International science and technology cooperation at Chinese Academy of Sciences CASallows access to foreign ideas, helps to achieve major breakthroughs in research, and nurtures young scientists. It also expands China’s overseas influence, improves China’s international status and serves its diplomatic strategy of mutually beneficial cooperation.

During China’s 12th Five-Year Plan period (2011-15), international cooperation helped CAS deliver a series of major research achievements, resolve some key technical problems, and introduce and cultivate innovative talents in science and technology.

For instance, a third kind of neutrino oscillation was observed during the Daya Bay experiment jointly conducted by CAS and the US Department of Energy. The discovery was selected as one of the top 10 scientific breakthroughs by Science magazine. In 2015, Wang Yifang, who led the Daya Bay neutrino oscillation experiment in China, was awarded the Breakthrough Prize, the top prize in science.

In 2013, publication of the revised English edition of Flora of China, the largest-scale flora publication in the world, was completed, thanks to 25 years of collaborative efforts by China, the US and other countries.

Overseas footprint

In 2012, CAS initiated a plan of going international to enhance integration of international resources in science and technology, increase the academy’s overseas influence, raise its public profile, and sharpen its competitive edge.

In 2013, CAS launched expanded science and education cooperation with developing countries, with plans made in three core areas – overseas institutions, talent cultivation and Third World Academy of SciencesTWAS centers in China, which facilitated internal and external collaborations and boosted the developing world’s science and technology development in all aspects.

Eight overseas institutions under CAS – located in Africa, Central Asia, Southeast Asia, South Asia and South America – have become important platforms for talent cultivation, scientific and technological innovation, interdisciplinary research, and integration of industries, education and research.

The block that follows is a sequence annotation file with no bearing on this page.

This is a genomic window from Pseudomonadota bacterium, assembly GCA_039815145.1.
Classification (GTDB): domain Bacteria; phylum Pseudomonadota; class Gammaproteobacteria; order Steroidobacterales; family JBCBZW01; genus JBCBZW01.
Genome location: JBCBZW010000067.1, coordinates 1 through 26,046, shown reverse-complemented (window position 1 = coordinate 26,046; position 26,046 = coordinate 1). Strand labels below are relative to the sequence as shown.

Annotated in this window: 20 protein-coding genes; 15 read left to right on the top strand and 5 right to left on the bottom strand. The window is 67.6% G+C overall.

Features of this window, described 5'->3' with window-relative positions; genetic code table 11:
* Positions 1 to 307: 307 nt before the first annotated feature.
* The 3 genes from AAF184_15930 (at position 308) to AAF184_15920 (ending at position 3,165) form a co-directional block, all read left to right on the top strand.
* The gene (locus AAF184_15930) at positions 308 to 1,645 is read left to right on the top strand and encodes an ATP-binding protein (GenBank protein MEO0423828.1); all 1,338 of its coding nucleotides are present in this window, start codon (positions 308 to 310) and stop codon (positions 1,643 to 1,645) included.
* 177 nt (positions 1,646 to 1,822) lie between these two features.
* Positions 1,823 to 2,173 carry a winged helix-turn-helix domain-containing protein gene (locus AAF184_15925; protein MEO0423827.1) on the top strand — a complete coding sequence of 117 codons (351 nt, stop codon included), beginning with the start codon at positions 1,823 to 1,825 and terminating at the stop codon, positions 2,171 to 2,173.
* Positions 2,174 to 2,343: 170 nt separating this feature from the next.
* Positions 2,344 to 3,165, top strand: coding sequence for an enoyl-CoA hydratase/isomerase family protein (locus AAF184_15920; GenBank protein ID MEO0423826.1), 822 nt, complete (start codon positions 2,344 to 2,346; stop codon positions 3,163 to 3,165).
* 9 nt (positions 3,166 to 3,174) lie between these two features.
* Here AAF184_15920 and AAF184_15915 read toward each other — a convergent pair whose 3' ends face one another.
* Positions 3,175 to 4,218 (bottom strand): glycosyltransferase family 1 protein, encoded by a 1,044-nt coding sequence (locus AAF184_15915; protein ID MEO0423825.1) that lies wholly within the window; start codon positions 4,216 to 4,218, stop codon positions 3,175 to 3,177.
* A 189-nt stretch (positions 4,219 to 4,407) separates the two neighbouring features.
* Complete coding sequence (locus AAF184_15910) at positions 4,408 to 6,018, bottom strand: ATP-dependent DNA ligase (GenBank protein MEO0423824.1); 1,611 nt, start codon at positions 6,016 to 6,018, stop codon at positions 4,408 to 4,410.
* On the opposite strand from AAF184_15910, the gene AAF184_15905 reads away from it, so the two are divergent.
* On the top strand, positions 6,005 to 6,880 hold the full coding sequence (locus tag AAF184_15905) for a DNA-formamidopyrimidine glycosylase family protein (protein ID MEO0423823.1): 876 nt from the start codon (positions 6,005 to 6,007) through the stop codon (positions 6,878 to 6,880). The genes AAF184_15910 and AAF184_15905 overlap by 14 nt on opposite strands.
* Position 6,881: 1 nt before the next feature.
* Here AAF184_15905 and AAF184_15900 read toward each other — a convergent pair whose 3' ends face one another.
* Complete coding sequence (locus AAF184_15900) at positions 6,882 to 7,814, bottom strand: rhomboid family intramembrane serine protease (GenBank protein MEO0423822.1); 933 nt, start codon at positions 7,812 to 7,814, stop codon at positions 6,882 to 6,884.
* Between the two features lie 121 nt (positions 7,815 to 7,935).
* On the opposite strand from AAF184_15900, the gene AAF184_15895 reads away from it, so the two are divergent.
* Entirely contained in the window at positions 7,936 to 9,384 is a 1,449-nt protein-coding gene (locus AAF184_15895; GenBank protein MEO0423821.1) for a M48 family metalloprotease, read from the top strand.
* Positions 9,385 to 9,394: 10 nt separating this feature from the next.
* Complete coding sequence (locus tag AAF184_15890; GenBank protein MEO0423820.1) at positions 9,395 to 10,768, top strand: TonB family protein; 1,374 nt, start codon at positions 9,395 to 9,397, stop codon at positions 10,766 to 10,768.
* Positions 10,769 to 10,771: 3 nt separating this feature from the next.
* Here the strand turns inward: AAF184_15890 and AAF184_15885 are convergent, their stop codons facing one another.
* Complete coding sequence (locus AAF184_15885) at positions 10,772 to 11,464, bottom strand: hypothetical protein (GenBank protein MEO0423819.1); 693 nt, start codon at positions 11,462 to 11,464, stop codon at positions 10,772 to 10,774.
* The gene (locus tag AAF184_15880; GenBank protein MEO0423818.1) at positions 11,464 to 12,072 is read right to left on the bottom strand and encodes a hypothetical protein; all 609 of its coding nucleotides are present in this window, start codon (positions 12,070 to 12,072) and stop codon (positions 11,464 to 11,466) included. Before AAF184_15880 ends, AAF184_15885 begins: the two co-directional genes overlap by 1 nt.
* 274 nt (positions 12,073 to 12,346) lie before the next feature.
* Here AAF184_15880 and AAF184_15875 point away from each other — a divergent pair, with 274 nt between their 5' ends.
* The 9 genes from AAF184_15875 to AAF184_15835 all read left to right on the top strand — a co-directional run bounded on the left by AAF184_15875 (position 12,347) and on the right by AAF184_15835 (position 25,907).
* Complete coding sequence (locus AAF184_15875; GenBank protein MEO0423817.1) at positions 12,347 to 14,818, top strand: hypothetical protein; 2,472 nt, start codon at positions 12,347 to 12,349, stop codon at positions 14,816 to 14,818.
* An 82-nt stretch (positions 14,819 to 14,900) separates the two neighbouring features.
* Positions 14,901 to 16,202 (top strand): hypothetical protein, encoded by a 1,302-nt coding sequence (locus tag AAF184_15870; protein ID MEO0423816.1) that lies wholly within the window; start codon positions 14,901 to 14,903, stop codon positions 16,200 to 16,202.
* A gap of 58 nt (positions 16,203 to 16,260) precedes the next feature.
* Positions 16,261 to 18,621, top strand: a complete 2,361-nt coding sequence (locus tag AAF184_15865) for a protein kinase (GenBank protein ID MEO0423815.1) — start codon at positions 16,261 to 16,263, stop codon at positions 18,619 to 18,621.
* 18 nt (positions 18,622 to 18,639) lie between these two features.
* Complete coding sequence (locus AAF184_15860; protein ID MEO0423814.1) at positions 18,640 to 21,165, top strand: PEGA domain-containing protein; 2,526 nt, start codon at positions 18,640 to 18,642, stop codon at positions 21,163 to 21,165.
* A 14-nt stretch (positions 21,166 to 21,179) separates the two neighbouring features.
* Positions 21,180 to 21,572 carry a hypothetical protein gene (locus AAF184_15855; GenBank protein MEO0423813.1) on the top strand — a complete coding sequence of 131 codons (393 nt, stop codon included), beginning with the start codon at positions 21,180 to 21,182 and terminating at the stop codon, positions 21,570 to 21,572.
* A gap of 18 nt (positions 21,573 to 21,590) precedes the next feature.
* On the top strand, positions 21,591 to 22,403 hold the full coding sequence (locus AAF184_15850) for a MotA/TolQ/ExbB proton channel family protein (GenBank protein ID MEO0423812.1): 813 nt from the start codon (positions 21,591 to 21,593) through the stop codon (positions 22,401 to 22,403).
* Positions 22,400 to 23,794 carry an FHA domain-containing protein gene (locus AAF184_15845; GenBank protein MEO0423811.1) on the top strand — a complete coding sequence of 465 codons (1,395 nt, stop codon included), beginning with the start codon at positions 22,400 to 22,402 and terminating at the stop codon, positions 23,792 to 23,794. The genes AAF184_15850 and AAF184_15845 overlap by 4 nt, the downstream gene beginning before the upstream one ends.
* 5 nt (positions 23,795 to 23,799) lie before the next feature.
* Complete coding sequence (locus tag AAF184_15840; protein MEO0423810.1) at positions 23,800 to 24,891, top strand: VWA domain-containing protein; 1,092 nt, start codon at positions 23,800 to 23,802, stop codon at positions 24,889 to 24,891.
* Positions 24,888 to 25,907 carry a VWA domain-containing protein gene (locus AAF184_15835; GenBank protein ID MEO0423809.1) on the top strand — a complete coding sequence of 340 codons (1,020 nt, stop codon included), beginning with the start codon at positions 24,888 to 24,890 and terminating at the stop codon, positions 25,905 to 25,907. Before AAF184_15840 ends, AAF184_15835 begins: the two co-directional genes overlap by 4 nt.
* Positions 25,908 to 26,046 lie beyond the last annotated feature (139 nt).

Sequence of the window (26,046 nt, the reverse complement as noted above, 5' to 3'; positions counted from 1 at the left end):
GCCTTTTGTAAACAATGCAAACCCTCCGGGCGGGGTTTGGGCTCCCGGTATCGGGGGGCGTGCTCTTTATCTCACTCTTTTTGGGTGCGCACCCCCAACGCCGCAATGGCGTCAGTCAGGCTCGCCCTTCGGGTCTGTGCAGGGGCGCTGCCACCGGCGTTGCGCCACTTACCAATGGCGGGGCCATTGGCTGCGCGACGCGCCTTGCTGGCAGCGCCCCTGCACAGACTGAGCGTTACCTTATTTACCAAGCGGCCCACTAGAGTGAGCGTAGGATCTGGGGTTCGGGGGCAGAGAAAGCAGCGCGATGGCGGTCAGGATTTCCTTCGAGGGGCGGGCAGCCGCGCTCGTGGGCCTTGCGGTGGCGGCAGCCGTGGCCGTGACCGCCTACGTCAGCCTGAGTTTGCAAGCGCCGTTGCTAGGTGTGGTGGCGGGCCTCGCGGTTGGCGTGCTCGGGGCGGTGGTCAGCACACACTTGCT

Every year, CAS provides financial support to 200 doctoral students from the developing world and to nearly 200 visiting young scholars and postdoctoral fellows to study or work in China. In this way, CAS has helped developing countries construct their scientific and technological frameworks.

CAS-TWAS centers of excellence, based on China’s advantages and concerned with the developing world’s sustainable development, have cultivated more than 180 professionals in science and technology for over 40 developing countries.

Cooperation with “the Belt and Road” countries

During the 12th Five-Year Plan period, CAS carried out cooperation in science and technology with countries along “the Belt and Road”, which won wide domestic and foreign support.

Technological cooperation on the Silk Road Economic Belt has concentrated on fields like drug research and development, protection of ecological systems, sustainable development of the environment and resource capacity assessment.

As a contribution to the 21st-Century Maritime Silk Road, CAS has focused on areas such as protection of biodiversity, ocean environment and climate change, desertification control, prevention and control of infectious diseases, astronomical observation, and space weather monitoring.

In addition, CAS is actively promoting demonstrated applications and transfers of China’s advantageous science and technology achievements. For example, the academy has made use of China’s satellites and airborne remote sensing technology to assist decision-makers in the conservation of the Angkor World Heritage Site.

Talent programs

In the 12th Five-Year Plan period, CAS launched an international talent program, attracting nearly 3,000 top scientists and researchers to China from more than 80 countries.